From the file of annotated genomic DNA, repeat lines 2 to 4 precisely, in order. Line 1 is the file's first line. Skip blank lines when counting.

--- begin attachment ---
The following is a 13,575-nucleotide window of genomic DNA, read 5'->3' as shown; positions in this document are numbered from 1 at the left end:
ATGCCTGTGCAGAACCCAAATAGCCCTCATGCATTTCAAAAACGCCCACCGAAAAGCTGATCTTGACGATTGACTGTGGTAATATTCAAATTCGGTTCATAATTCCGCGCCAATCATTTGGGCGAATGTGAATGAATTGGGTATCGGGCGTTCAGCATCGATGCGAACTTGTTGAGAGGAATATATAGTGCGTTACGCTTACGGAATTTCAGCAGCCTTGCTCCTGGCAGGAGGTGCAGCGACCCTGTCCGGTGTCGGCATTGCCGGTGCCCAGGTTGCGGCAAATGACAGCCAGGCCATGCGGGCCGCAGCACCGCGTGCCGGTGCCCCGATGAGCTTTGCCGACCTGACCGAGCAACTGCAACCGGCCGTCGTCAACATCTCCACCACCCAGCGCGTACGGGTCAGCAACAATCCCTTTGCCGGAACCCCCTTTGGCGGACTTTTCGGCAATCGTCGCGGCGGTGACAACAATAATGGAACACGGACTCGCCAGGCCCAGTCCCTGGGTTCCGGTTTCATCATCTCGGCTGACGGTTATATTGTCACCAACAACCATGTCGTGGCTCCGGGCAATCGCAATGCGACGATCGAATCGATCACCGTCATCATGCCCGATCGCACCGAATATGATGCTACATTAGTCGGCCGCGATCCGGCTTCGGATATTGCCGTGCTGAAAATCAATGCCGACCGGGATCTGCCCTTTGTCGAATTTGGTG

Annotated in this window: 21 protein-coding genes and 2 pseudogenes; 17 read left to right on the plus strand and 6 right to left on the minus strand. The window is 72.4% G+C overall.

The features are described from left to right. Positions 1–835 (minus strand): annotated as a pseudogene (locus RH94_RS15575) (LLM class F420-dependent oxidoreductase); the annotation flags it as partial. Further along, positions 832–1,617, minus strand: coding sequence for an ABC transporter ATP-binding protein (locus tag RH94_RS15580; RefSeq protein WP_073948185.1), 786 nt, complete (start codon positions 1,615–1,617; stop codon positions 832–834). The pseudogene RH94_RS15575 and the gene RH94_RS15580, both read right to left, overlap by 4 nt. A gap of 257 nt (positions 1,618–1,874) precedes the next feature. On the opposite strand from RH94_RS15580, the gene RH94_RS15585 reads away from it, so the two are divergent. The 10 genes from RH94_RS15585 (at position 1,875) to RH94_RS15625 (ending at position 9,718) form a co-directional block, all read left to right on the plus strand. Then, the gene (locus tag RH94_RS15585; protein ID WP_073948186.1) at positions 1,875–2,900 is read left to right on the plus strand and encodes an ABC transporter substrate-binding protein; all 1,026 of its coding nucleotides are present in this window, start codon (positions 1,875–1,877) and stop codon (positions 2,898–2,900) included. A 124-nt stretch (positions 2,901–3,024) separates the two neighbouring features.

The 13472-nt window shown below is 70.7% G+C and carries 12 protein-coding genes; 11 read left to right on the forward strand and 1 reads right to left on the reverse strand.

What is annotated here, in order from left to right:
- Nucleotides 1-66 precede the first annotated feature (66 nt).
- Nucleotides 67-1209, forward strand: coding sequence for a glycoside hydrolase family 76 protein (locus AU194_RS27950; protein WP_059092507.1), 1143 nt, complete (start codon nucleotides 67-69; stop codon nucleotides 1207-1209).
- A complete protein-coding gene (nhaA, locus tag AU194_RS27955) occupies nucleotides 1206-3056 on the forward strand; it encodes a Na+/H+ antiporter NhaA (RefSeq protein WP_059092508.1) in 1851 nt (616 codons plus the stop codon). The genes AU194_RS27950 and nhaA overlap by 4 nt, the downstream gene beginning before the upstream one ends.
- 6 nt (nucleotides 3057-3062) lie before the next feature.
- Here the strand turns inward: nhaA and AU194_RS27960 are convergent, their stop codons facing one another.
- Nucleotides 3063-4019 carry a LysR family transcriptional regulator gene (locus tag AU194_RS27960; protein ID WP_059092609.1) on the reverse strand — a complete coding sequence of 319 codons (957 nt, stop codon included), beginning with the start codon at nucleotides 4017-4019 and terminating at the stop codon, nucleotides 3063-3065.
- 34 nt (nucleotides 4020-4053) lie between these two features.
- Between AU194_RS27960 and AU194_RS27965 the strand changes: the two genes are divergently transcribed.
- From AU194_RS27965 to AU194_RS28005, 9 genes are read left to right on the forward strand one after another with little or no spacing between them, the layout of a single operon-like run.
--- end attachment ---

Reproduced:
ATGCCTGTGCAGAACCCAAATAGCCCTCATGCATTTCAAAAACGCCCACCGAAAAGCTGATCTTGACGATTGACTGTGGTAATATTCAAATTCGGTTCATAATTCCGCGCCAATCATTTGGGCGAATGTGAATGAATTGGGTATCGGGCGTTCAGCATCGATGCGAACTTGTTGAGAGGAATATATAGTGCGTTACGCTTACGGAATTTCAGCAGCCTTGCTCCTGGCAGGAGGTGCAGCGACCCTGTCCGGTGTCGGCATTGCCGGTGCCCAGGTTGCGGCAAATGACAGCCAGGCCATGCGGGCCGCAGCACCGCGTGCCGGTGCCCCGATGAGCTTTGCCGACCTGACCGAGCAACTGCAACCGGCCGTCGTCAACATCTCCACCACCCAGCGCGTACGGGTCAGCAACAATCCCTTTGCCGGAACCCCCTTTGGCGGACTTTTCGGCAATCGTCGCGGCGGTGACAACAATAATGGAACACGGACTCGCCAGGCCCAGTCCCTGGGTTCCGGTTTCATCATCTCGGCTGACGGTTATATTGTCACCAACAACCATGTCGTGGCTCCGGGCAATCGCAATGCGACGATCGAATCGATCACCGTCATCATGCCCGATCGCACCGAATATGATGCTACATTAGTCGGCCGCGATCCGGCTTCGGATATTGCCGTGCTGAAAATCAATGCCGACCGGGATCTGCCCTTTGTCGAATTTGGTG

Annotated in this window: 21 protein-coding genes and 2 pseudogenes; 17 read left to right on the plus strand and 6 right to left on the minus strand. The window is 72.4% G+C overall.

The features are described from left to right. Positions 1–835 (minus strand): annotated as a pseudogene (locus RH94_RS15575) (LLM class F420-dependent oxidoreductase); the annotation flags it as partial. Further along, positions 832–1,617, minus strand: coding sequence for an ABC transporter ATP-binding protein (locus tag RH94_RS15580; RefSeq protein WP_073948185.1), 786 nt, complete (start codon positions 1,615–1,617; stop codon positions 832–834). The pseudogene RH94_RS15575 and the gene RH94_RS15580, both read right to left, overlap by 4 nt. A gap of 257 nt (positions 1,618–1,874) precedes the next feature. On the opposite strand from RH94_RS15580, the gene RH94_RS15585 reads away from it, so the two are divergent. The 10 genes from RH94_RS15585 (at position 1,875) to RH94_RS15625 (ending at position 9,718) form a co-directional block, all read left to right on the plus strand. Then, the gene (locus tag RH94_RS15585; protein ID WP_073948186.1) at positions 1,875–2,900 is read left to right on the plus strand and encodes an ABC transporter substrate-binding protein; all 1,026 of its coding nucleotides are present in this window, start codon (positions 1,875–1,877) and stop codon (positions 2,898–2,900) included. A 124-nt stretch (positions 2,901–3,024) separates the two neighbouring features.